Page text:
Hail Britannia

Published February 3, 2019
The writer is a lawyer.
The writer is a lawyer.

IN Freedom at Midnight, that cheery ode to empire, we read that the natives have made a mess of things. Just a month after Independence, Nehru and Patel throw themselves at the last viceroy’s mercy “like a pair of chastened schoolboys”, per that same viceroy, Louis Mountbatten.

“We’re in an emergency and we need help,” pleads Nehru. “Will you run the country?”

Mountbatten is tickled pink. But he’s also appalled at how these crazy brown men are behaving. “My God,” he says, “I’ve just got through giving you the country and here you two are asking me to take it back!”

Britain’s denial has led to the most moronic decision in memory.

Despite kicking and screaming, Dickie Mountbatten ends up chairing a ‘secret’ emergency committee there and then, and restores peace to the land. Soon enough, the Crown’s intelligence reports on Punjab turn up such gems as “the practice of throwing Moslems from train windows is on the decline”.

If it’s not already apparent to one’s gag reflex, this is some top-shelf white saviour fantasy, one last con job that the last viceroy pulled on the books’ authors. All along, Mountbatten was, as Pankaj Mishra recently quoted, “a mendacious, intellectually limited hustler”. And all along, the British elite was a travelling circus of maps, medals, and grand larceny.

But decades after Freedom at Midnight soft-soaped the Raj, the full scale of the Crown’s crimes has yet to be uncovered. Per economist Usna Patnaik, the British could well have stolen up to $45 trillion from ‘British’ India. Which is why, in the time since, one would think there’d be some sort of readjustment: their hands pried free from their former colonies, the British ruling class could now fade into the sunset, content as the world’s fifth largest economy, nestled safely within the EU’s cold, competent super-apparatus.

The opposite has happened: Britain’s denial, its failure to come to terms with the end of empire, has led to the most moronic decision in memory — the Great Brexit Disaster of 2016, with a parade of disasters since. Come 2019, and we’ve already seen Theresa May lose her Brexit deal; seen her hang on for dear life as Tory leader after the worst government defeat in history; and watched as Barclays Bank makes off with €190 billion out of London and into Dublin (bear in mind, we’re barely into February).

The Tories couldn’t care less. While they yearned for the Raj, their austerity cuts drove voters to reach an angrier conclusion: leaving the EU. The welfare state is dead — as Maggie Thatcher put it, the problem with socialism is that you eventually run out of other people’s money. Maggie herself, as many have pointed out, never did run out of other people’s money funding death squads in Northern Ireland. This brings us back to the same point: Britain loses money it never had, to prop up schemes that could never work, to relive an empire it never deserved.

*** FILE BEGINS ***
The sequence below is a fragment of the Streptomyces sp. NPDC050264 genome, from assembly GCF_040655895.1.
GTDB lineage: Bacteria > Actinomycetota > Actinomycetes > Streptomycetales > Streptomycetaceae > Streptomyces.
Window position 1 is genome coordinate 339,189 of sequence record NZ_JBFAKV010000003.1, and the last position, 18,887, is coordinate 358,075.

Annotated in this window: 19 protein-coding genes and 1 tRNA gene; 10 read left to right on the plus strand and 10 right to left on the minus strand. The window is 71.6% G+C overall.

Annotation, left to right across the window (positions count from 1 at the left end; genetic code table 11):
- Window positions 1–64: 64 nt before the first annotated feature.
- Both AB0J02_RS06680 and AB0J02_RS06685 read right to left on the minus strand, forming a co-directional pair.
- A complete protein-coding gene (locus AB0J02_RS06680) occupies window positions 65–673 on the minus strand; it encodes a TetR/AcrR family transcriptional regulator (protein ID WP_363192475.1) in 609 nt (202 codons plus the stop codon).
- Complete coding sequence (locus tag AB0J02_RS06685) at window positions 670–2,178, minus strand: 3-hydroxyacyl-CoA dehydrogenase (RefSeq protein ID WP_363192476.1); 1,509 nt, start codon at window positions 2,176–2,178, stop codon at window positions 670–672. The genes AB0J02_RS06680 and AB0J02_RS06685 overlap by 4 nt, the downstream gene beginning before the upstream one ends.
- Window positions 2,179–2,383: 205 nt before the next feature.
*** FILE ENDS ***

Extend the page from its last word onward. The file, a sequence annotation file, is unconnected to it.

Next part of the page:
It’s no coincidence then, as one Guardian editor rightly pointed out, that so many Brexiteers have misty-eyed memories of ex-colonies: UKIP boss Henry Bolton was born and raised in Kenya; Leave EU campaign bankroller Arron Banks spent his summers in South Africa around his father’s sugar estates; the head of media for Vote Leave had ties to Zimbabwe; and the UKIP’s only MP during the referendum was raised in Uganda.

Not to mention Boris Johnson, that poster-child for chinless upper classes everywhere, singing a Kipling poem about soldiers kissing Burmese girls, during a tour of a temple in Myanmar (“No, not appropriate,” says the ashen-faced ambassador next to him).

Equally appropriate is the British mania for conquest — one it no longer has the cap­acity for — carrying over to its American cousins. Writing in The Spectator a month after 9/11, conservative Max Boot was among the few dumb enough to make the comparison a virtue. “Afghanistan and other troubled lands today cry out for the sort of enlightened foreign administration once provided by self-confident Englishmen in jodhpurs and pith helmets,” wrote Boot. “Is imperialism a dusty relic of a long-gone era? Perhaps.”

Today we know why, as America’s armies plan a mad scramble from Afghanistan, arms akimbo. Yet Boot doesn’t budge, “Building a national consciousness, while hardly impossible (the British turned a collection of princely states into modern India), is a long-term task.”

Just how long, we don’t know: the Americans tried 17 years and failed. The British tried 200 and failed. Even the jodhpurs those “self-confident Englishmen” wore were stolen from Pratap Singh’s riding churidars from Jodhpur. But who cares?

Britain may still see sense of course, and stick to the EU. Its leaders may yet understand there can be no pride in empire, just as there can be no pride in plunder. And its librarians can move Freedom at Midnight to the fiction section, alongside Churchill’s speeches. Until then, Brexit awaits.

The writer is a lawyer.

Published in Dawn, February 3rd, 2019



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